74% of BP Gulf oil leak ‘has been safely dealt with’
Three-quarters of the oil that has leaked from the Deepwater Horizon oil well in the Gulf of Mexico poses no further risk to wildlife, according to an investigation.
The finding was released as BP announced that its latest effort to seal the world's most notorious hole in the ground seems to be working, and President Barack Obama said the operation was “finally close to coming to an end”.
The finding that only a quarter of the spill poses a threat now comes from an investigation by the US Interior Department and the American National Oceanic and Atmospheric Administration (NOAA).
“It was captured. It was skimmed. It was burned. It was contained. Mother Nature did her part,” the White House energy adviser, Carol Browner, said on NBC's Today show yesterday.
The federal report, shown to The New York Times, found that most of the oil from the leak has already evaporated, dispersed or been captured or otherwise eliminated from the ecosystem, and that much of the rest of the oil is so diluted that it poses little additional harm.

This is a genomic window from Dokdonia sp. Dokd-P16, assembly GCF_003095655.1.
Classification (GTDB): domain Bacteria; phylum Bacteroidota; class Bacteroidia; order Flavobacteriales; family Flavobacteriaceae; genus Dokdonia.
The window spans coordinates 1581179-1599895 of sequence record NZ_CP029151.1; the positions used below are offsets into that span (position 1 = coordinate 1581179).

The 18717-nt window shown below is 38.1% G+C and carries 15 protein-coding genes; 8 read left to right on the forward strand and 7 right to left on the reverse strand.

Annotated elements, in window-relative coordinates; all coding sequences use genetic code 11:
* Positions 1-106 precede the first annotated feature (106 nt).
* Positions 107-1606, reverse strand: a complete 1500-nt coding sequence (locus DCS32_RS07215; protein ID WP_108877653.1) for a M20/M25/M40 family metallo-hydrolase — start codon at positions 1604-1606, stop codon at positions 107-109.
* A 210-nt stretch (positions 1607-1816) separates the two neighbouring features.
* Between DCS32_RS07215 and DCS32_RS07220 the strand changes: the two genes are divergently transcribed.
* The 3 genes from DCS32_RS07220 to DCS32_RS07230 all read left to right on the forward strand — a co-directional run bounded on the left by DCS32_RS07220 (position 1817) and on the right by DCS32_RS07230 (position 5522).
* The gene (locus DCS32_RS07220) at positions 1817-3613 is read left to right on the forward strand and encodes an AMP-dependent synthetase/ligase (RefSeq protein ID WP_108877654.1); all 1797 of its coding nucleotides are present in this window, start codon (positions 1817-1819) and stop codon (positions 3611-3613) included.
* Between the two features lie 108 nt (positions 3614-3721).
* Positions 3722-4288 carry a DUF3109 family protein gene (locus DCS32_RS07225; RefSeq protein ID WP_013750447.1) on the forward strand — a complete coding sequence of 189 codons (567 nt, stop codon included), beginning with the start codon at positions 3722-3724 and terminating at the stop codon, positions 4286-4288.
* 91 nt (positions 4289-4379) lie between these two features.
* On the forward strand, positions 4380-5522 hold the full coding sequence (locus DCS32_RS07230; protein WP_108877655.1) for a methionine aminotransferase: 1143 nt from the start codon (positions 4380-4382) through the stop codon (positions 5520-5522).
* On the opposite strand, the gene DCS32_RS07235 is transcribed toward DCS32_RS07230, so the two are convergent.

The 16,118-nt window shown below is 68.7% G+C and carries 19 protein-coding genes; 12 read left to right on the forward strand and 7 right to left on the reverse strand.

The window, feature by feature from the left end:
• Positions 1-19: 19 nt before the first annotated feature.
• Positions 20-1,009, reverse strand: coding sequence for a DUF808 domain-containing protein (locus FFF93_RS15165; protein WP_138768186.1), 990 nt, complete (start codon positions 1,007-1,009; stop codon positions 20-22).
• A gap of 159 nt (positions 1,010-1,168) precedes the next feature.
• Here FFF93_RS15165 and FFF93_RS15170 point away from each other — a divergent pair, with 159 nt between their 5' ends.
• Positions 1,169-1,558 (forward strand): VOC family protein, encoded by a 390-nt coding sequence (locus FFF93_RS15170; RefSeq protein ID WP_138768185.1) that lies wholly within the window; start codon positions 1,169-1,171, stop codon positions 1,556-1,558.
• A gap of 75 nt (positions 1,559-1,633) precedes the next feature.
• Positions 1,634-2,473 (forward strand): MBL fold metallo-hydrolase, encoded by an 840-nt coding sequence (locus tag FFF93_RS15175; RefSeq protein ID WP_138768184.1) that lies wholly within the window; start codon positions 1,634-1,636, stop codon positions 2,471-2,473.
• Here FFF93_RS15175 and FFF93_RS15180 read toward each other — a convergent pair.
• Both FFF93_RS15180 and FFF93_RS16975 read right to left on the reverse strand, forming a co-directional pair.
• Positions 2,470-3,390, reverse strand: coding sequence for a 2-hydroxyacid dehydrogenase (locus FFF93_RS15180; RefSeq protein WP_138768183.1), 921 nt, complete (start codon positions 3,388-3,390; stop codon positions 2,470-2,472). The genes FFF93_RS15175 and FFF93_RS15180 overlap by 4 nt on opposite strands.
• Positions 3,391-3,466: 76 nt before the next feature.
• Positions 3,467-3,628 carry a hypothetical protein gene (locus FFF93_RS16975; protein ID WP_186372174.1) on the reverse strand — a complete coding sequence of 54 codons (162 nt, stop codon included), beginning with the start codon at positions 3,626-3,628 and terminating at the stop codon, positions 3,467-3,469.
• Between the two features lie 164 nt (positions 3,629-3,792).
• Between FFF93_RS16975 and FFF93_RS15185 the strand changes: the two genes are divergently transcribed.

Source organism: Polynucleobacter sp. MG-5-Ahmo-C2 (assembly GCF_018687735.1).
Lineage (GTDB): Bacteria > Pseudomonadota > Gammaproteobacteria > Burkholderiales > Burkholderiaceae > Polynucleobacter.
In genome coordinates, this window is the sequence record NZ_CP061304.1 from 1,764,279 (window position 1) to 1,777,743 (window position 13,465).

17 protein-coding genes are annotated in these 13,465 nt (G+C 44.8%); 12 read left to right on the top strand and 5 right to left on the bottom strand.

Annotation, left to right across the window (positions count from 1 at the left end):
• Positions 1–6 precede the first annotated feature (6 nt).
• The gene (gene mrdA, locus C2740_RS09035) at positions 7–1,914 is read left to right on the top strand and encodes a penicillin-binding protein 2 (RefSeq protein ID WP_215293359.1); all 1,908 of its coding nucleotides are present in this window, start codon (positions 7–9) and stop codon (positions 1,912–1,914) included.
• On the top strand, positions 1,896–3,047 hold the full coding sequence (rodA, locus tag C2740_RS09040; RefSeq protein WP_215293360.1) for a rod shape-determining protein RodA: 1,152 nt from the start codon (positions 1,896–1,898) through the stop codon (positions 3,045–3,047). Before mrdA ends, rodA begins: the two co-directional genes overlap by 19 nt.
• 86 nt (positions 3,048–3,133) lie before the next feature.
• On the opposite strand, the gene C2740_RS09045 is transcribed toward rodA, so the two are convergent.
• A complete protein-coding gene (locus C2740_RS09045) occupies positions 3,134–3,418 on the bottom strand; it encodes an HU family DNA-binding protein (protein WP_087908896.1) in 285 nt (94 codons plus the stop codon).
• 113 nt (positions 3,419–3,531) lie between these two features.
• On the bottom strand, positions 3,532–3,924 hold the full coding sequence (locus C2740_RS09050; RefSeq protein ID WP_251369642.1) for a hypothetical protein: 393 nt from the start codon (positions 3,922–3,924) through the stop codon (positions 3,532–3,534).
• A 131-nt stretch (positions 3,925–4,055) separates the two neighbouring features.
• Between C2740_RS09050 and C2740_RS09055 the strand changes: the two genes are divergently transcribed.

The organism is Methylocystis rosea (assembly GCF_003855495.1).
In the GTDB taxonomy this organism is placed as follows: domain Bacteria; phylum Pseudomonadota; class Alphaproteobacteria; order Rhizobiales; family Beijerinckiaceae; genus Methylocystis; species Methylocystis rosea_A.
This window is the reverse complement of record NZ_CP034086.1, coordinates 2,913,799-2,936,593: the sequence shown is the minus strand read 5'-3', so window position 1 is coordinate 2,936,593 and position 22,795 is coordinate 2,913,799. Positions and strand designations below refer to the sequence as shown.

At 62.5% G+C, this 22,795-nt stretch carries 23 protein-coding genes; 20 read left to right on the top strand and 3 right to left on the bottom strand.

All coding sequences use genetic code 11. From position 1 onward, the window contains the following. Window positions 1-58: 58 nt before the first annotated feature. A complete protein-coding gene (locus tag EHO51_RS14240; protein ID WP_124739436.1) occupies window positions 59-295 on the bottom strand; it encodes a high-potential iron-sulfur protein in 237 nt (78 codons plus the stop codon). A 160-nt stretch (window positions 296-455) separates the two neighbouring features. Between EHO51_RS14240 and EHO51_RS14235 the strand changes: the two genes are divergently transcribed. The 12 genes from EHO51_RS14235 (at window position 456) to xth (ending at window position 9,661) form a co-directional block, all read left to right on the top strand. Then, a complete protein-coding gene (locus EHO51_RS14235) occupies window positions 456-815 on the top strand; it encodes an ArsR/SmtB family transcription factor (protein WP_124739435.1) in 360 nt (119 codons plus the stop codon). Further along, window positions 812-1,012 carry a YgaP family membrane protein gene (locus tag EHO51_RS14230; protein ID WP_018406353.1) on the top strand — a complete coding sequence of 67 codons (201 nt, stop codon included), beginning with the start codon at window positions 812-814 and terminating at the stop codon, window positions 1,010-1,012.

“There's absolutely no evidence that there's any significant concentration of oil that's out there and that we haven't accounted for,” Jane Lubchenco, the head of NOAA, told the paper.
Based on the quantity of oil released, the disaster is thought to be the worst oil leak in history.
However, its long-term effect on marine wildlife is less easy to determine because the warm temperatures of the Gulf mean that much of the oil would have evaporated or been broken down naturally by oil-degrading microbes.
The NOAA report calculates that 74% of the oil has been effectively dealt with by capture, burning, skimming, evaporation, dissolution and dispersion.
Much of the dispersed and dissolved oil will break down naturally, although the rate at which that will occur has to be determined.
The remaining 26% of the oil “is on or just below the surface as light sheen or weathered tar ball, has washed ashore or been collected from the shore, or is buried in sand and sediments”, the report says.